The data from Brian Lee Goldsby’s GPS ankle monitor helped prosecutors establish where he was when he murdered 21-year-old Reagan Tokes. Of course, if the data from that monitor had been used correctly, it would have alerted authorities that Goldsby was not where he was supposed to be before he killed someone.
The family of Ms. Tokes has sued the state of Ohio for failing to adequately monitor him.
A judge sentenced Golsby, 30, to multiple life terms in prison without the possibility of parole after he was convicted of the murder, rape, kidnapping, and robbery of the Ohio State University psychology major, formerly of Monclova Township, after she left work at a Columbus restaurant on the night of Feb. 8, 2017.
He had been released from state prison months earlier after serving six years for attempted rape. He was fitted with the ankle monitor while living in a release program’s residential facility. Authorities need to always know where a high-risk sex offender ordered to wear an ankle monitor is. That’s the point of the ankle monitor.
Since Ms. Tokes’ murder, the General Assembly has passed a bill named for her that gives judges more flexibility in sentencing some violent offenders, which is good. But lawmakers have failed to move on a companion bill that would address the monitoring issue.
That bill would mandate real-time monitoring of GPS devices with prompt alerts of violations. It would also require increased parole-officer staffing to reduce caseloads. It is surprising that in 2018 this is not already standard practice. It’s even more surprising that a law would be necessary to make it so, but apparently a law is necessary. So the General Assembly should move quickly to approve it.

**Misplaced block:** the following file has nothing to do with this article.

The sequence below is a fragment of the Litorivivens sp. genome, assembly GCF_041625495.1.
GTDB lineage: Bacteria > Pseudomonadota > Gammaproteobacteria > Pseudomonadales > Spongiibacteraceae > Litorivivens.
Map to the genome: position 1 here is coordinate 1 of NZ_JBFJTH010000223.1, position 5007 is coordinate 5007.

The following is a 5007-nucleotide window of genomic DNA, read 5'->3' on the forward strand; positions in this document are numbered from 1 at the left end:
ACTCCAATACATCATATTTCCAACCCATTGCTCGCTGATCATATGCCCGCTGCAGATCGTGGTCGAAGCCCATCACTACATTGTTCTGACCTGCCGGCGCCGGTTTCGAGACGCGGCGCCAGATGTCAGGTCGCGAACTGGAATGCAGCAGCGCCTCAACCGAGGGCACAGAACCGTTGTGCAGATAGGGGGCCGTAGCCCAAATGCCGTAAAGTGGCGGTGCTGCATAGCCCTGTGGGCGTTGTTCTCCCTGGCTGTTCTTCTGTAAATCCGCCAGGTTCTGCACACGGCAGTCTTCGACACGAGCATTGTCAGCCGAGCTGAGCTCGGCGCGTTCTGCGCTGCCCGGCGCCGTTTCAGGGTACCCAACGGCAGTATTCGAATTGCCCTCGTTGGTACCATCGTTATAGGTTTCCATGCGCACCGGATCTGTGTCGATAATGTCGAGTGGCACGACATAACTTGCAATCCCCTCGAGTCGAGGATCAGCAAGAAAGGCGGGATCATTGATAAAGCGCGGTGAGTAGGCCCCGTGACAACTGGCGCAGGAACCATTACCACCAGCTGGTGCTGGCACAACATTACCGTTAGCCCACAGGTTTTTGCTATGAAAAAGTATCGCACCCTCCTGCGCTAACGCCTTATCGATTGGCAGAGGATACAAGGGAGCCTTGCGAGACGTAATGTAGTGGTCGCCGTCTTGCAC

Being able to have confidence in authorities’ capacity to monitor criminal defendants, parolees and others who have been ordered to wear GPS monitors is crucial, particularly in a time when criminal justice reform is making great strides in reducing jail populations.
Lucas County is a leader in this effort, having dropped its inmate population by nearly 20 percent in just the first year of the John D. and Catherine T. MacArthur Safety and Justice Challenge for reducing the local jail population.
Reducing the number of people in jail is complicated business. It means working to identify addicts and the mentally ill so that they can be diverted to appropriate treatment. It means sorting out offenders who are unlikely to be dangerous or commit other crimes and sending them into programs rather than putting them behind bars. And it means having reliable systems for tracking people who otherwise might be behind bars while they are in the court system.
To reduce jail populations, judges, law enforcement and the public need to be able to have confidence in the mechanisms that let defendants remain outside of jail. This means the monitoring systems need to be the best they can be. And it means the people responsible for tracking people in the monitoring system actually track them.
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